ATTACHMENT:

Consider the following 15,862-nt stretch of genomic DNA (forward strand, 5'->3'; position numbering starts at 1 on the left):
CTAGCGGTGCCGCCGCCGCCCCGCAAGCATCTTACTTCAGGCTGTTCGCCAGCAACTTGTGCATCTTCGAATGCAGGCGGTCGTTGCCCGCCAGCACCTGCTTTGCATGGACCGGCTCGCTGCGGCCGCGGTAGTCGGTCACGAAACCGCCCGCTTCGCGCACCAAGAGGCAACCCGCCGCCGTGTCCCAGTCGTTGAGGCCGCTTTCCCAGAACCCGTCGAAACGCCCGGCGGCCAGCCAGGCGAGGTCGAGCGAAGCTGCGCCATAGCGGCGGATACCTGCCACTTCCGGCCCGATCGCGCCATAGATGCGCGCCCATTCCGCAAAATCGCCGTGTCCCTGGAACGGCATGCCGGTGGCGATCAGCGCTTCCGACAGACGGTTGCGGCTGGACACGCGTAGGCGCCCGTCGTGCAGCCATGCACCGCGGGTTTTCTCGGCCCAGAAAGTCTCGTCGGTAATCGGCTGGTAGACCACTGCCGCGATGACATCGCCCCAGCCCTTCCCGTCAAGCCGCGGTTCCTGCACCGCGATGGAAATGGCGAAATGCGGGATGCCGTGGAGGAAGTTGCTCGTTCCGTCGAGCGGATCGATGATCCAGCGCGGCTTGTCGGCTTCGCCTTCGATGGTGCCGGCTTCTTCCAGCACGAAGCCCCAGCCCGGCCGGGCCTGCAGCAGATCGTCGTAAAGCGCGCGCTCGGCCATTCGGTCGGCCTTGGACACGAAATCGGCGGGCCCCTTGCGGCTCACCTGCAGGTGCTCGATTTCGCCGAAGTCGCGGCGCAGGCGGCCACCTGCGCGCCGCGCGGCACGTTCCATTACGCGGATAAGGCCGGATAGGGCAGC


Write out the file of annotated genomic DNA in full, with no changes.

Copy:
Consider the following 15,862-nt stretch of genomic DNA (forward strand, 5'->3'; position numbering starts at 1 on the left):
CTAGCGGTGCCGCCGCCGCCCCGCAAGCATCTTACTTCAGGCTGTTCGCCAGCAACTTGTGCATCTTCGAATGCAGGCGGTCGTTGCCCGCCAGCACCTGCTTTGCATGGACCGGCTCGCTGCGGCCGCGGTAGTCGGTCACGAAACCGCCCGCTTCGCGCACCAAGAGGCAACCCGCCGCCGTGTCCCAGTCGTTGAGGCCGCTTTCCCAGAACCCGTCGAAACGCCCGGCGGCCAGCCAGGCGAGGTCGAGCGAAGCTGCGCCATAGCGGCGGATACCTGCCACTTCCGGCCCGATCGCGCCATAGATGCGCGCCCATTCCGCAAAATCGCCGTGTCCCTGGAACGGCATGCCGGTGGCGATCAGCGCTTCCGACAGACGGTTGCGGCTGGACACGCGTAGGCGCCCGTCGTGCAGCCATGCACCGCGGGTTTTCTCGGCCCAGAAAGTCTCGTCGGTAATCGGCTGGTAGACCACTGCCGCGATGACATCGCCCCAGCCCTTCCCGTCAAGCCGCGGTTCCTGCACCGCGATGGAAATGGCGAAATGCGGGATGCCGTGGAGGAAGTTGCTCGTTCCGTCGAGCGGATCGATGATCCAGCGCGGCTTGTCGGCTTCGCCTTCGATGGTGCCGGCTTCTTCCAGCACGAAGCCCCAGCCCGGCCGGGCCTGCAGCAGATCGTCGTAAAGCGCGCGCTCGGCCATTCGGTCGGCCTTGGACACGAAATCGGCGGGCCCCTTGCGGCTCACCTGCAGGTGCTCGATTTCGCCGAAGTCGCGGCGCAGGCGGCCACCTGCGCGCCGCGCGGCACGTTCCATTACGCGGATAAGGCCGGATAGGGCAGC